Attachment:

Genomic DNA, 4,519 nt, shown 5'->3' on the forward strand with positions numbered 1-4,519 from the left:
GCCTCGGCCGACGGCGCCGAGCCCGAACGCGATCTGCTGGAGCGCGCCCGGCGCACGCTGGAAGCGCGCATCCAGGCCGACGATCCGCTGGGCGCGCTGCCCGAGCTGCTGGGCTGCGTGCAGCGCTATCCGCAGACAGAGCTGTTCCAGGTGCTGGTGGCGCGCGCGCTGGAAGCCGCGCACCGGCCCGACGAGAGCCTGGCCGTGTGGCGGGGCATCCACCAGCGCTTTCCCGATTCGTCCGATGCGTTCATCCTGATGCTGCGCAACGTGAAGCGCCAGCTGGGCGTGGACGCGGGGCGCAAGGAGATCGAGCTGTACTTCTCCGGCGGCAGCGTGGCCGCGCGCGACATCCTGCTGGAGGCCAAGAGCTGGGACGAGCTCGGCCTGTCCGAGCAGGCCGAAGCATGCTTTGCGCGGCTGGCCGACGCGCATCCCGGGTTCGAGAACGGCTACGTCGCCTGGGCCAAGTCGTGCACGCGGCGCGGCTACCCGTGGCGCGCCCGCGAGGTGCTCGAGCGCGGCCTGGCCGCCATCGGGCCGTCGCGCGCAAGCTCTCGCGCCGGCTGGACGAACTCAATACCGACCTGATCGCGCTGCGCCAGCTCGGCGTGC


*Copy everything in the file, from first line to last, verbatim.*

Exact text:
Genomic DNA, 4,519 nt, shown 5'->3' on the forward strand with positions numbered 1-4,519 from the left:
GCCTCGGCCGACGGCGCCGAGCCCGAACGCGATCTGCTGGAGCGCGCCCGGCGCACGCTGGAAGCGCGCATCCAGGCCGACGATCCGCTGGGCGCGCTGCCCGAGCTGCTGGGCTGCGTGCAGCGCTATCCGCAGACAGAGCTGTTCCAGGTGCTGGTGGCGCGCGCGCTGGAAGCCGCGCACCGGCCCGACGAGAGCCTGGCCGTGTGGCGGGGCATCCACCAGCGCTTTCCCGATTCGTCCGATGCGTTCATCCTGATGCTGCGCAACGTGAAGCGCCAGCTGGGCGTGGACGCGGGGCGCAAGGAGATCGAGCTGTACTTCTCCGGCGGCAGCGTGGCCGCGCGCGACATCCTGCTGGAGGCCAAGAGCTGGGACGAGCTCGGCCTGTCCGAGCAGGCCGAAGCATGCTTTGCGCGGCTGGCCGACGCGCATCCCGGGTTCGAGAACGGCTACGTCGCCTGGGCCAAGTCGTGCACGCGGCGCGGCTACCCGTGGCGCGCCCGCGAGGTGCTCGAGCGCGGCCTGGCCGCCATCGGGCCGTCGCGCGCAAGCTCTCGCGCCGGCTGGACGAACTCAATACCGACCTGATCGCGCTGCGCCAGCTCGGCGTGC